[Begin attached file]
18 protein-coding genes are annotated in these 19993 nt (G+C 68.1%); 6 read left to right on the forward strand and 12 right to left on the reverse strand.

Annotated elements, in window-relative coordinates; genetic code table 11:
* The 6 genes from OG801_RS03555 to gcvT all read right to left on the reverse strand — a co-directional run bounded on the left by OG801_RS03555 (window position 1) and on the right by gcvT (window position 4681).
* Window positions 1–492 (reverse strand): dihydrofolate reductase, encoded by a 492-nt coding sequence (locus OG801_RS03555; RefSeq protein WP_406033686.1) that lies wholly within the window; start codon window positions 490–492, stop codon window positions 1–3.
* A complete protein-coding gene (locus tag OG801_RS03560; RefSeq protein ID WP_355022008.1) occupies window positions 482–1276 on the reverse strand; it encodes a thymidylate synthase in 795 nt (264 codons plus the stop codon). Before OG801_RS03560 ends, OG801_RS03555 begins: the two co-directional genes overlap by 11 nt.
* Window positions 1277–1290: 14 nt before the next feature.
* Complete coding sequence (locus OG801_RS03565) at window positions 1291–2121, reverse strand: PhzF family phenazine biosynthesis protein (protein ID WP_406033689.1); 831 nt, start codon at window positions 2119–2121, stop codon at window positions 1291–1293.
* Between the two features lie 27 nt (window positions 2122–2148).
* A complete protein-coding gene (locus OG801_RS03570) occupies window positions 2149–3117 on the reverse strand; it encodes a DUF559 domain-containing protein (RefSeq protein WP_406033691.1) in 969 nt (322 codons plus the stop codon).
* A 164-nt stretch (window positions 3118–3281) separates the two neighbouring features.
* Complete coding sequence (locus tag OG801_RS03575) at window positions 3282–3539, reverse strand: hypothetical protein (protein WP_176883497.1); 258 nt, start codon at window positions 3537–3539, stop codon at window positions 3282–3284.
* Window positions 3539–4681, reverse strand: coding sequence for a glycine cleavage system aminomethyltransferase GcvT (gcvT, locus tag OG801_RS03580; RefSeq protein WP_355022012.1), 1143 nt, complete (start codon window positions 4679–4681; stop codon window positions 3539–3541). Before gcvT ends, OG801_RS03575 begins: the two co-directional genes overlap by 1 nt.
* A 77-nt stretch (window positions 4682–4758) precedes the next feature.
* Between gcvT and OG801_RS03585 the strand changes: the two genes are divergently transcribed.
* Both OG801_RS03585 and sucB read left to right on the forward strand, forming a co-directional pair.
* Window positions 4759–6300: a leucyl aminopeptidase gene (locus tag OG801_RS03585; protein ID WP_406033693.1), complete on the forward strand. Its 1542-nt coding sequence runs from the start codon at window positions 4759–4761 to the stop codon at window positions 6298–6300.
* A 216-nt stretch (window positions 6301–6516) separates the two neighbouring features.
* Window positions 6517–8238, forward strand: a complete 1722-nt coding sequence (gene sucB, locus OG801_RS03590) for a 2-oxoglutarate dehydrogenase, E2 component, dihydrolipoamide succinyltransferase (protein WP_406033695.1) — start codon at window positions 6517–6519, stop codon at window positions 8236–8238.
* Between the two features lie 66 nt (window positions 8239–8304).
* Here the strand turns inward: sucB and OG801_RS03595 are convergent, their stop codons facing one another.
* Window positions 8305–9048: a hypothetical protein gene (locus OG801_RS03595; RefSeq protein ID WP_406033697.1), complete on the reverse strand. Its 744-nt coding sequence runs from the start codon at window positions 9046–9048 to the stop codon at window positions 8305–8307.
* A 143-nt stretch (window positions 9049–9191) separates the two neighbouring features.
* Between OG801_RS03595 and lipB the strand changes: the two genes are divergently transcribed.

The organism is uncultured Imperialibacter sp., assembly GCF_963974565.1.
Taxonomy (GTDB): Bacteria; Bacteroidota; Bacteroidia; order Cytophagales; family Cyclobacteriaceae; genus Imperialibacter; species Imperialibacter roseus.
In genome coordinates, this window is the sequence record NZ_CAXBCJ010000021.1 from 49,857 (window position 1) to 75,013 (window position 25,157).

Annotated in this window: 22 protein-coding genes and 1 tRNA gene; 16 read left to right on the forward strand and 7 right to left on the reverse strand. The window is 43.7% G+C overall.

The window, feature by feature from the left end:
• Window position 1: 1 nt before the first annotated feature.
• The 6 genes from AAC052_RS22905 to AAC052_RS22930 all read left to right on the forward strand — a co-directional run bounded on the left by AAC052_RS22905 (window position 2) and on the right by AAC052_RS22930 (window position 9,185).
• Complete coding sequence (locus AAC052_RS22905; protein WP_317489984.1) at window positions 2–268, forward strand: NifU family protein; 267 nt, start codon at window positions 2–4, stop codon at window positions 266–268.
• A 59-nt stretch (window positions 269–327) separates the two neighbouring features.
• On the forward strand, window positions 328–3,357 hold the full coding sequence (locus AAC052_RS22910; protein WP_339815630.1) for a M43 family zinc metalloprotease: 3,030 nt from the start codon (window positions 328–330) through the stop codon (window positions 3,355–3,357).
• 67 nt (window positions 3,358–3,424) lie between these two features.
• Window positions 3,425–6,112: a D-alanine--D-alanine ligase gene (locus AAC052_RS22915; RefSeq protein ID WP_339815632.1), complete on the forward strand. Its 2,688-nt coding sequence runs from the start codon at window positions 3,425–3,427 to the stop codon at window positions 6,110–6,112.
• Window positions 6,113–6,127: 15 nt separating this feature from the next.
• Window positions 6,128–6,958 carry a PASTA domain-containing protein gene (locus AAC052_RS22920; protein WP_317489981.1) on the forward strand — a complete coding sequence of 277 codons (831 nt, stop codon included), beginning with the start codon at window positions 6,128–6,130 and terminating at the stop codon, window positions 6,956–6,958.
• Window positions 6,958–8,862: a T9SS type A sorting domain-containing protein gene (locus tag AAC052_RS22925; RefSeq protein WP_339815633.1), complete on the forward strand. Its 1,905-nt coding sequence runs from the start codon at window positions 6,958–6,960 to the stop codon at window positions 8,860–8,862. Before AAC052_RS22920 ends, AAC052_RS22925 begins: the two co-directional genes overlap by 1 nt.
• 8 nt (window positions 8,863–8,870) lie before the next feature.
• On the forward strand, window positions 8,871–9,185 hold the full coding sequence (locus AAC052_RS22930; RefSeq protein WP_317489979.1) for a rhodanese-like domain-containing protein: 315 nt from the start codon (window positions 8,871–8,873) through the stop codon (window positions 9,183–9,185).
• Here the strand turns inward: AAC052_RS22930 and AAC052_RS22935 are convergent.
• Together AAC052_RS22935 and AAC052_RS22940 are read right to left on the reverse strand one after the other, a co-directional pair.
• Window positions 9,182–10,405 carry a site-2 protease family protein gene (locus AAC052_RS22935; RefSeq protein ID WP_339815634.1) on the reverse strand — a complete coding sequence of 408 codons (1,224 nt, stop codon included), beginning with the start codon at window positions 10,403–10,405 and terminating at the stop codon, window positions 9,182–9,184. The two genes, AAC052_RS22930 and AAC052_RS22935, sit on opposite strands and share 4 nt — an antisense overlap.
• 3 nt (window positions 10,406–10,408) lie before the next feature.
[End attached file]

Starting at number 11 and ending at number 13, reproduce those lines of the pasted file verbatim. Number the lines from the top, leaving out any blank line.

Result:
* Complete coding sequence (locus tag OG801_RS03575) at window positions 3282–3539, reverse strand: hypothetical protein (protein WP_176883497.1); 258 nt, start codon at window positions 3537–3539, stop codon at window positions 3282–3284.
* Window positions 3539–4681, reverse strand: coding sequence for a glycine cleavage system aminomethyltransferase GcvT (gcvT, locus tag OG801_RS03580; RefSeq protein WP_355022012.1), 1143 nt, complete (start codon window positions 4679–4681; stop codon window positions 3539–3541). Before gcvT ends, OG801_RS03575 begins: the two co-directional genes overlap by 1 nt.
* A 77-nt stretch (window positions 4682–4758) precedes the next feature.